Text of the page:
Superconductors are materials that can transmit electrical charge without any resistance—unlike a copper wire, for example, which heats up from passing electric current, weakening the transmitted signal. Superconductors have found an important use generating the intense magnetic fields required by MRI machines and high-energy particle physics experiments, but they must be kept at temperatures far colder than those we naturally experience on Earth.
Now feels like a turning point: lanthanum hydride is the closest a room-temperature superconductor has felt to reality. But visiting with Geballe at the Geophysical Laboratory, it was hard to imagine the slivers of the material—smaller than the width of a human hair—fashioned into a wire or used in any technology at all. Nor is that the point. Materials scientists are working at the boundary of the present and the future, performing grueling, hands-on research hoping to develop substances that might not even have any applications.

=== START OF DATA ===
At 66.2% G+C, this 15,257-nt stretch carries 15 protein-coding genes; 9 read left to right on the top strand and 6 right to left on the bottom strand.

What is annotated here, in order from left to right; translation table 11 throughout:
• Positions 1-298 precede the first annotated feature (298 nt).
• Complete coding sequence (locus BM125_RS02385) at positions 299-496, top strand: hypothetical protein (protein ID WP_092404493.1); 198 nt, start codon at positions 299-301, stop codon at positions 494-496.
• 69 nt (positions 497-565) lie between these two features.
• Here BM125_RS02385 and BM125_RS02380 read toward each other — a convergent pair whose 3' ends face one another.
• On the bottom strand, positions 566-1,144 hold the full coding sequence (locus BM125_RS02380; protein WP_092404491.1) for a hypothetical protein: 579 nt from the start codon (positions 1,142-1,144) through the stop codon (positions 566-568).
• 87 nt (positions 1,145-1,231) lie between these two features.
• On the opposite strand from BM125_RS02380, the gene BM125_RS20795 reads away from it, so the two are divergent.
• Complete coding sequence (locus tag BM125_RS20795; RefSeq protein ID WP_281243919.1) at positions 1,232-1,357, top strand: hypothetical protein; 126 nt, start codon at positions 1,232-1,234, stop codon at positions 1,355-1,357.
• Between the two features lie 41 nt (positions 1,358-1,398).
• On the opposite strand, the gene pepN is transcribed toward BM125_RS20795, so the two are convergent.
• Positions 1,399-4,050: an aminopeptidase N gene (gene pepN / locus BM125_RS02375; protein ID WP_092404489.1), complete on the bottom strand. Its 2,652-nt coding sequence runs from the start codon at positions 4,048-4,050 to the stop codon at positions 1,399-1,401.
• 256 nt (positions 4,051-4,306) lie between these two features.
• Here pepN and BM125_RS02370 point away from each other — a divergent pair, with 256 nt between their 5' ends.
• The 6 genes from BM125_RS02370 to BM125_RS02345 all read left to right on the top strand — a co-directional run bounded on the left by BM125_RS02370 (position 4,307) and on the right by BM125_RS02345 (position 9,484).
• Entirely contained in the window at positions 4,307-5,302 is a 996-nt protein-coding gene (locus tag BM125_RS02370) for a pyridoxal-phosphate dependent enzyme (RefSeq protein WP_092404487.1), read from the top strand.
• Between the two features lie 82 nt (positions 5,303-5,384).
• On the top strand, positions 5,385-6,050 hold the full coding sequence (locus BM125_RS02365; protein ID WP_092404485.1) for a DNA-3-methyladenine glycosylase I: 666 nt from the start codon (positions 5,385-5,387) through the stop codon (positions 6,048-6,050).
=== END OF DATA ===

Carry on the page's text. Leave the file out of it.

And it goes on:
Stop breadboarding and soldering – start making immediately! Adafruit’s Circuit Playground is jam-packed with LEDs, sensors, buttons, alligator clip pads and more. Build projects with Circuit Playground in a few minutes with the drag-and-drop MakeCode programming site, learn computer science using the CS Discoveries class on code.org, jump into CircuitPython to learn Python and hardware together, TinyGO, or even use the Arduino IDE. Circuit Playground Express is the newest and best Circuit Playground board, with support for CircuitPython, MakeCode, and Arduino. It has a powerful processor, 10 NeoPixels, mini speaker, InfraRed receive and transmit, two buttons, a switch, 14 alligator clip pads, and lots of sensors: capacitive touch, IR proximity, temperature, light, motion and sound. A whole wide world of electronics and coding is waiting for you, and it fits in the palm of your hand.